Radioactive is a graphic novel about Marie Curie, her husband Pierre and their research, while not being a complete biography by any means, it is on this list as it is a work of art, wherein Lauren Redniss brilliantly used illustration to relate emotions to their stories which is often told in a very factual, point by point manner. The book recalls Pierre Curry's early scientific talent, and Marie's struggle to find an education as a woman, Pierre's death, Marie's scandalous affair, Marie working alongside her daughter in World War 1, her two Nobel Prizes and finally her death as a result of being exposed to radiation. The artwork in the book, however, brings the story to life in a beautiful way. If you buy the book in its hardcover form it glows in the dark as one final bit of homage to Marie Curie and her amazing life's work.
Into The Wild
- Book by Jon Krakauer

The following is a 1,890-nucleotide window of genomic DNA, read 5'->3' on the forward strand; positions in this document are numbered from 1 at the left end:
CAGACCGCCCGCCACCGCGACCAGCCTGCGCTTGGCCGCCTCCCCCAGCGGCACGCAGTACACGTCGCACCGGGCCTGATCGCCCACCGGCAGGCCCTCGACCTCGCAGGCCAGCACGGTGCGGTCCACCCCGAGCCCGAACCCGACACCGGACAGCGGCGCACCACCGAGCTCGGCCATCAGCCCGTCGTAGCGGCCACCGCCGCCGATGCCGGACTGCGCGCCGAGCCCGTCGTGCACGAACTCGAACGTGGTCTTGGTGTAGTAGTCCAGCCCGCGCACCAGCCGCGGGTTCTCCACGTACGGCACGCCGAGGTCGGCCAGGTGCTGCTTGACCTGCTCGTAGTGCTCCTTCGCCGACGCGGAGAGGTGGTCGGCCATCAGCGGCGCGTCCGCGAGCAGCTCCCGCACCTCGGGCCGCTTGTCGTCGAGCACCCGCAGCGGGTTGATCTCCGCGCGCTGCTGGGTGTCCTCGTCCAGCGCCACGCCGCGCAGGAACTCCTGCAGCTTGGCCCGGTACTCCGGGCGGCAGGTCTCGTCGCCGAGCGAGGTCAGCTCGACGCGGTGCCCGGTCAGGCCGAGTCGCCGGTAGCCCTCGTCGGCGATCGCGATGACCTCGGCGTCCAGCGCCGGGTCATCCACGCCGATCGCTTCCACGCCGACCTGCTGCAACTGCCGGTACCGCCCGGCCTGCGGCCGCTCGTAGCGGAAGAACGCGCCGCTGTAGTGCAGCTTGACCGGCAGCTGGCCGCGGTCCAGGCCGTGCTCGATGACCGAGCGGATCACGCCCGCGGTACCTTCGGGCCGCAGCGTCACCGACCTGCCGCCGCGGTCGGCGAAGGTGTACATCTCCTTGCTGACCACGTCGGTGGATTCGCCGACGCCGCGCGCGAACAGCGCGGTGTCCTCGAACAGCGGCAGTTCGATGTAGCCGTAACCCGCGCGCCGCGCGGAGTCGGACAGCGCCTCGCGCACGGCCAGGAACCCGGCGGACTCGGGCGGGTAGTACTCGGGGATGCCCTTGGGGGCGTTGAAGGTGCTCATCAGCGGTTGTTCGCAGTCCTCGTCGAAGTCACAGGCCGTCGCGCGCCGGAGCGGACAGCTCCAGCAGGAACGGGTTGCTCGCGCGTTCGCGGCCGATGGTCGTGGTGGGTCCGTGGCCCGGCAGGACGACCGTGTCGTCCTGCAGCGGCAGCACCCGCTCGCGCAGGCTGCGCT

Jon Krakauer tells the story of Christopher McCandless. Christopher had just graduated with top grades, and what seemed to be the perfect path laid out before him, when he decided to donate all his money, cease communicating with his family, and set off, into the wild, on a transcendental journey. Two years later his body was found in Alaska. Krakauer investigated the events that transpired between Christopher leaving home and dying in the woods in Alaska and tells the story in this adventurous, inspiring book. Although the biographical accuracy of this book have been accused of being romanticized, it is a brilliant story, one that captures the imagination and sparks a lust for adventure. The book was put to film in 2007, directed by Sean Penn.